March 5, 2020
I got the idea to write my kids a letter for each of their birthdays after reading Nora McInerny’s book No Happy Endings. Just like Izzy’s letter, I want Theo to get a glimpse of his life right now so that one day he can look back an understand how his past experiences have shaped him into the person he has become. I’ve also had so much guilt about Theo’s first years of life because so much of my energy has been devoted to Ian’s illness and ultimate death. I’ve had to focus on loving myself — showing up for myself, before I could show up for others. So this letter allows me to process my emotions and heal.
I also just want Theo to know how much I love him and how much he matters. I want him to know how much he reminds me of his father and how grateful I am that through him (and Izzy too) I will always be connected to Ian.
So here it goes …
Dear Theo (age 2),
On Monday, March 2, 2020, we celebrated your second birthday with family, friends and Wo-Wo (your name for any dog you encounter). Watching you enter your second year of life filled me with so much joy, love and gratitude for being your mom. Yet, despite the happy occasion, I couldn’t help but feel some heaviness in my heart too. You see, your dad died of cancer shorty after your first birthday and this time of year reminds me of his final days of life — which were really sad and hard for me. I also just wish that he was here to celebrate with us! He would be so proud of you, Theo!
I see so much of your father in you. Just like daddy you observe and listen. You can fly under the radar or instantly turn into the life of the party with a flash of your suave, but goofy smile and killer dance moves. Even though you don’t say much, you bring comfort to those around you with your snuggles and hugs. Daddy was really good at that too. He was always very easy to talk to and made everyone feel validated and loved. When I ask daddy’s friends about him they call him a “rascal” — a word I use to describe you all the time! I also see the way you charm the ladies with your smile and stares — I’m pretty sure you got that from your daddy too!
Sometimes I feel like I’m failing your father because you’ve taken to walking around in Izzy’s dress shoes and putting on my makeup. But, that’s just what it’s like growing up with girls! I’m trying my best to teach you how to swim, kick a soccer ball, and play catch. You absolutely love balls and are fearless when it comes to the water — daddy would be impressed! I miss your daddy and wish that he could be here to teach you to surf and do all of his favorite things, but I promise I’ll do my best to fill his role, and when I can’t I’ll ask friends and family to help out.
The truth is, Theo, you and daddy were only on this planet for a very short time together. I don’t think you will remember much about him and I have no idea what it will be like to grow up without your biological father. But instead of making assumptions and imposing my concerns about what your future holds, I trust that you will figure it out. I trust that loving you will be enough. I trust that I am enough. And I trust that you will write a beautiful story from what most people might label a tragic beginning.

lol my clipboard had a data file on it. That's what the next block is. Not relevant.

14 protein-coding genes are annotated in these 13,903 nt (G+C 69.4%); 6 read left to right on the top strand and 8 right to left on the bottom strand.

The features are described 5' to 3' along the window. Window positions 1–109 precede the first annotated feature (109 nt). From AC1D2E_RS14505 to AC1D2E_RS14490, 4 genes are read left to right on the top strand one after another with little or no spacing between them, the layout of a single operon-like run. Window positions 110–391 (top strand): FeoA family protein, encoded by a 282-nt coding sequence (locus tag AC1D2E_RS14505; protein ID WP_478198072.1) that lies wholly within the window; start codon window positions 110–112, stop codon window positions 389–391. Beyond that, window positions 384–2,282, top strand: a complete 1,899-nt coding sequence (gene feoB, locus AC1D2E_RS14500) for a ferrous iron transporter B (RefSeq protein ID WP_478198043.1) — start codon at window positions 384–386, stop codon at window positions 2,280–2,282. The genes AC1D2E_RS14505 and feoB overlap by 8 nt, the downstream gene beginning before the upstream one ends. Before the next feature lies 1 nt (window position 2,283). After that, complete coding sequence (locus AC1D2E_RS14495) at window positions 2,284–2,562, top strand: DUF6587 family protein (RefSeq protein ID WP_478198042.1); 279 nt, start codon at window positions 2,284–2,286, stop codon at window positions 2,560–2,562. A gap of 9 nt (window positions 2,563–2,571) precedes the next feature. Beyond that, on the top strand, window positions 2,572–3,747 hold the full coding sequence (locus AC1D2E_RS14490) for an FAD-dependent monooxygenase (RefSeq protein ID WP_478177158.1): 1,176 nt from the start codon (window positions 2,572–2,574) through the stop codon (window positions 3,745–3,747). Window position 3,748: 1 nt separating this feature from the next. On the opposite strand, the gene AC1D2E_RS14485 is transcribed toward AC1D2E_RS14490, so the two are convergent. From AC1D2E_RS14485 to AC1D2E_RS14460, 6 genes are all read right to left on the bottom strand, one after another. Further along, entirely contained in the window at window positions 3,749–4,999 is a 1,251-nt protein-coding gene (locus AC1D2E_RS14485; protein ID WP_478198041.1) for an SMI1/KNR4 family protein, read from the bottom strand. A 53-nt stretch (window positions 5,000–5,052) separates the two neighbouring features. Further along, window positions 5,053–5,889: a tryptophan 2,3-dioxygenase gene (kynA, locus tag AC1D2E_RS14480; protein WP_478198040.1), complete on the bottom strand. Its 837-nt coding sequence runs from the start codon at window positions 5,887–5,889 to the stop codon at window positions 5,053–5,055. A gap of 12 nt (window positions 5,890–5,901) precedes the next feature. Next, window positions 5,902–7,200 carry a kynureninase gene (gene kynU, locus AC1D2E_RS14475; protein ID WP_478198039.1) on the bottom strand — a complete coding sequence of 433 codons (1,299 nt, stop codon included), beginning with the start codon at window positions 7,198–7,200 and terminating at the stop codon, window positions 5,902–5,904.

You know why? You have an uncanny ability to turn any negative situation into something good. When sadness and devastation weighed heavily upon everyone during your daddy’s final days of life, you bobbled around the beach house, eating anything you could get you hands on, and lightened the mood with your goofy grins and giggles. You reminded everyone that even though we were losing daddy, we still had so much to smile about. You taught us that we can still find joy even in the darkest of moments. Thank you for this important lesson Theo.
Even though you and your daddy only knew each other for one year, I’m confident that you will get to know him more and more with time. His friends, family and I will keep his memory alive — we will tell you his embarrassing stories, look at funny pictures of him, and do all of his favorite activities like surfing, golfing and camping with you. There will be moments as you grow up where you’ll miss daddy — when you’ll feel angry that your friends have a father and you don’t; when you’ll want to ask him the important life questions and he won’t be there to answer. During these times I hope that you experience your emotions — get mad, get upset and express yourself freely. It’s not fair. I get it! So let’s talk about it — or or maybe scream, yell dance or go for a walk. We will get through this together. As I tell Izzy, the three of us are a team.
Finally Theo, with time I truly believe that you will realize that daddy is always with us. You will get to know your father every morning when you wake up and feel him in the sunrise; when we visit his hometown of Kailua and final resting place near the Mokoluas; and when you look into the mirror at your own reflection and see your daddy staring back. Because the truth is Theo that you carry a piece of your father inside of you. As you start discovering who you are, you will also discover your dad.
It’s been a rough start. But there’s something about your devilish smirk and gleam in your eye that gives me confidence that everything will be alright…if not, even brighter.
Love you to daddy in the moon and back!
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